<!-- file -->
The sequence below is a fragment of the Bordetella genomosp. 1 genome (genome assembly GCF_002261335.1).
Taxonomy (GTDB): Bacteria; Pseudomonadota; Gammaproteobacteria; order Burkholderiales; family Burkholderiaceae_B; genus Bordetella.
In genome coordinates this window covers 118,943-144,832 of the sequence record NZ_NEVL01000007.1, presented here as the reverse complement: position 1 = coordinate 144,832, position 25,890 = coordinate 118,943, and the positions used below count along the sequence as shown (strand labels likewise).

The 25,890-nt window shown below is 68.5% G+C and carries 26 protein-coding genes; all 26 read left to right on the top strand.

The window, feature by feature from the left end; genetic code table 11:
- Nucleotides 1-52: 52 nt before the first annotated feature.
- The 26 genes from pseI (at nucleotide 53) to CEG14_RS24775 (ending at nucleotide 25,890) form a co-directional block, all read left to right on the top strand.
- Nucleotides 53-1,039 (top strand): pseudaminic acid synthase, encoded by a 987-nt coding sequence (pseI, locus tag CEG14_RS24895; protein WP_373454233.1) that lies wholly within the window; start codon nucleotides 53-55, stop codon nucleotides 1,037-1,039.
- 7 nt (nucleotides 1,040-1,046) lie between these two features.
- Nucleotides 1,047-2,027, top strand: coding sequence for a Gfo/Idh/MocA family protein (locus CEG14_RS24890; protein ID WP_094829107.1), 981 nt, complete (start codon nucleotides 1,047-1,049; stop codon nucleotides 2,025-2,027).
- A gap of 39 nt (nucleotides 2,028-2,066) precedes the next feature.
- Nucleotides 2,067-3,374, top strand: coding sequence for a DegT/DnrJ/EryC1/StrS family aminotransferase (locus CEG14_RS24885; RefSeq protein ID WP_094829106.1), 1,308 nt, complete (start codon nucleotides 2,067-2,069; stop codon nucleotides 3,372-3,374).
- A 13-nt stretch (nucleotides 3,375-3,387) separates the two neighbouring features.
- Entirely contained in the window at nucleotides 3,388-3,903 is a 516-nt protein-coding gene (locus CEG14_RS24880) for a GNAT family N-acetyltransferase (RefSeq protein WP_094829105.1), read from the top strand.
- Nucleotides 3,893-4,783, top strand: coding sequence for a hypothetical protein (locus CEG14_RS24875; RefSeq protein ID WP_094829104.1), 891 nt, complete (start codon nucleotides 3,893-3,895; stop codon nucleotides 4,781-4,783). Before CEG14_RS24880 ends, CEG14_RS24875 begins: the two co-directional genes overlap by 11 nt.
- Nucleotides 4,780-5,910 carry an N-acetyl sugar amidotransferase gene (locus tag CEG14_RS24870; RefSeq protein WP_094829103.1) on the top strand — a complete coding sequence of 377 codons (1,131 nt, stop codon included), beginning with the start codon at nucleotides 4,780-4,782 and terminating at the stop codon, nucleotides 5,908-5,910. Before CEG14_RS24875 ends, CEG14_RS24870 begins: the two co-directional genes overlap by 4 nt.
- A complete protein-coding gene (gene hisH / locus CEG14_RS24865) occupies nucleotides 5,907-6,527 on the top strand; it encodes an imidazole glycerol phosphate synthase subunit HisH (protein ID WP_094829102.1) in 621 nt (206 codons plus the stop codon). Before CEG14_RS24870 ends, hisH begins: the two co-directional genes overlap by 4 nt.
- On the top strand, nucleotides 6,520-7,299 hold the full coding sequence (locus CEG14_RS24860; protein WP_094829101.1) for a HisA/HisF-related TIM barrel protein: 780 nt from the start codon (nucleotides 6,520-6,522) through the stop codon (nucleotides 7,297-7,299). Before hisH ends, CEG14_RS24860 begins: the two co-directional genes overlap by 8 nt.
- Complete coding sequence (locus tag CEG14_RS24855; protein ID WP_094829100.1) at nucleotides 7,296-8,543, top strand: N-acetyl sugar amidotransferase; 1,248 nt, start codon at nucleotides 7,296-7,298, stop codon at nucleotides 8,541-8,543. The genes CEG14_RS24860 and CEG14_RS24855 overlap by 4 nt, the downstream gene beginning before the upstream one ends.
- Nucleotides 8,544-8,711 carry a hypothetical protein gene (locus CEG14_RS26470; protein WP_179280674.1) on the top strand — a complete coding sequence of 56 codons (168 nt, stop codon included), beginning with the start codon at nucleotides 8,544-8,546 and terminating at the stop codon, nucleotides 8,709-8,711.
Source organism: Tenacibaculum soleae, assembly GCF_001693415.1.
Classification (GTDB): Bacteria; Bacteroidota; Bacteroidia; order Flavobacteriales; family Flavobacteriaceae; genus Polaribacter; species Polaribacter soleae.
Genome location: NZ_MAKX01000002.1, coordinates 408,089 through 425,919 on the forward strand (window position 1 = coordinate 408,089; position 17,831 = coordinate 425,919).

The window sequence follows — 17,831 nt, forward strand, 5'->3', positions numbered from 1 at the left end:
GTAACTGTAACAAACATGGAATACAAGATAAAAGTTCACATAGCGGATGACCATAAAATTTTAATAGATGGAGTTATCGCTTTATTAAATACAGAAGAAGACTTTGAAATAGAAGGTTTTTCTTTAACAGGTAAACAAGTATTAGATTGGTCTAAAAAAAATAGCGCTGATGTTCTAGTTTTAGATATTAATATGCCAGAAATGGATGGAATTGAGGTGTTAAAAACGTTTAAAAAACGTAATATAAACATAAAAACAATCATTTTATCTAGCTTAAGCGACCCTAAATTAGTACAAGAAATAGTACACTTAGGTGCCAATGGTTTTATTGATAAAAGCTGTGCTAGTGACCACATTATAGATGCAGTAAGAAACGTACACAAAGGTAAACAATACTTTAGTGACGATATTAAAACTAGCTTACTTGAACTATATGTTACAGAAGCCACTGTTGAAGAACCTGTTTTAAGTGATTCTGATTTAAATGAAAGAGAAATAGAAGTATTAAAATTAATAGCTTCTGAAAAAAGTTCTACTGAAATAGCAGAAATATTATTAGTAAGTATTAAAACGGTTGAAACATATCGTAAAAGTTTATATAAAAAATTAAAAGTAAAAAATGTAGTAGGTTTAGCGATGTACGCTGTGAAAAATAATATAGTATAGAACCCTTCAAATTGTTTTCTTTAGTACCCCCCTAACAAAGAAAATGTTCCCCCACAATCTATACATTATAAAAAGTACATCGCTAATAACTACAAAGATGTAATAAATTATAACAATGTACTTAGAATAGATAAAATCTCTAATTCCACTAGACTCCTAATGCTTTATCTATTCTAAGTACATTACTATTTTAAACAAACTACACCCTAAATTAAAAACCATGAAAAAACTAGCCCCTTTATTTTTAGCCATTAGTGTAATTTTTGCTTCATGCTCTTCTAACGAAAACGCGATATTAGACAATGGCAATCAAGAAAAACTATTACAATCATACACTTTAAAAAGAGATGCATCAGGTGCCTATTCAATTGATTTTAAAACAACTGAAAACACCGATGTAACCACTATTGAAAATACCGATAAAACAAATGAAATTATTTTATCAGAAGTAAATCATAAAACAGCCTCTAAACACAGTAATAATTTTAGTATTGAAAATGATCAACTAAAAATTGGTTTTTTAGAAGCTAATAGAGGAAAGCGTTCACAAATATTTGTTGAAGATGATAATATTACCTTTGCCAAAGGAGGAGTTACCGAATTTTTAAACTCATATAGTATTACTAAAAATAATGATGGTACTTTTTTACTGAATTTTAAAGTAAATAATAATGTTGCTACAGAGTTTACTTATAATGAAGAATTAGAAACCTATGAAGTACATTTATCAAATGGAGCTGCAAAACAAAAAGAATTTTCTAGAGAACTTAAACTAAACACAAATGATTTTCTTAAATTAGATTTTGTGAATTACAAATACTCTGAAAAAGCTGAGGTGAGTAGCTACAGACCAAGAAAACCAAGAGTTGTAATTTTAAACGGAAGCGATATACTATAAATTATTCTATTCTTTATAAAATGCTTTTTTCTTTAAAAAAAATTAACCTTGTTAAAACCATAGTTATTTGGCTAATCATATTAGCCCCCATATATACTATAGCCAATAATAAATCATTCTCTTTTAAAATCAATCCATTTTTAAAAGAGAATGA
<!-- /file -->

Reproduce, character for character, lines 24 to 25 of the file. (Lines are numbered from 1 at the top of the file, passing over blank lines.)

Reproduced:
The window sequence follows — 17,831 nt, forward strand, 5'->3', positions numbered from 1 at the left end:
GTAACTGTAACAAACATGGAATACAAGATAAAAGTTCACATAGCGGATGACCATAAAATTTTAATAGATGGAGTTATCGCTTTATTAAATACAGAAGAAGACTTTGAAATAGAAGGTTTTTCTTTAACAGGTAAACAAGTATTAGATTGGTCTAAAAAAAATAGCGCTGATGTTCTAGTTTTAGATATTAATATGCCAGAAATGGATGGAATTGAGGTGTTAAAAACGTTTAAAAAACGTAATATAAACATAAAAACAATCATTTTATCTAGCTTAAGCGACCCTAAATTAGTACAAGAAATAGTACACTTAGGTGCCAATGGTTTTATTGATAAAAGCTGTGCTAGTGACCACATTATAGATGCAGTAAGAAACGTACACAAAGGTAAACAATACTTTAGTGACGATATTAAAACTAGCTTACTTGAACTATATGTTACAGAAGCCACTGTTGAAGAACCTGTTTTAAGTGATTCTGATTTAAATGAAAGAGAAATAGAAGTATTAAAATTAATAGCTTCTGAAAAAAGTTCTACTGAAATAGCAGAAATATTATTAGTAAGTATTAAAACGGTTGAAACATATCGTAAAAGTTTATATAAAAAATTAAAAGTAAAAAATGTAGTAGGTTTAGCGATGTACGCTGTGAAAAATAATATAGTATAGAACCCTTCAAATTGTTTTCTTTAGTACCCCCCTAACAAAGAAAATGTTCCCCCACAATCTATACATTATAAAAAGTACATCGCTAATAACTACAAAGATGTAATAAATTATAACAATGTACTTAGAATAGATAAAATCTCTAATTCCACTAGACTCCTAATGCTTTATCTATTCTAAGTACATTACTATTTTAAACAAACTACACCCTAAATTAAAAACCATGAAAAAACTAGCCCCTTTATTTTTAGCCATTAGTGTAATTTTTGCTTCATGCTCTTCTAACGAAAACGCGATATTAGACAATGGCAATCAAGAAAAACTATTACAATCATACACTTTAAAAAGAGATGCATCAGGTGCCTATTCAATTGATTTTAAAACAACTGAAAACACCGATGTAACCACTATTGAAAATACCGATAAAACAAATGAAATTATTTTATCAGAAGTAAATCATAAAACAGCCTCTAAACACAGTAATAATTTTAGTATTGAAAATGATCAACTAAAAATTGGTTTTTTAGAAGCTAATAGAGGAAAGCGTTCACAAATATTTGTTGAAGATGATAATATTACCTTTGCCAAAGGAGGAGTTACCGAATTTTTAAACTCATATAGTATTACTAAAAATAATGATGGTACTTTTTTACTGAATTTTAAAGTAAATAATAATGTTGCTACAGAGTTTACTTATAATGAAGAATTAGAAACCTATGAAGTACATTTATCAAATGGAGCTGCAAAACAAAAAGAATTTTCTAGAGAACTTAAACTAAACACAAATGATTTTCTTAAATTAGATTTTGTGAATTACAAATACTCTGAAAAAGCTGAGGTGAGTAGCTACAGACCAAGAAAACCAAGAGTTGTAATTTTAAACGGAAGCGATATACTATAAATTATTCTATTCTTTATAAAATGCTTTTTTCTTTAAAAAAAATTAACCTTGTTAAAACCATAGTTATTTGGCTAATCATATTAGCCCCCATATATACTATAGCCAATAATAAATCATTCTCTTTTAAAATCAATCCATTTTTAAAAGAGAATGA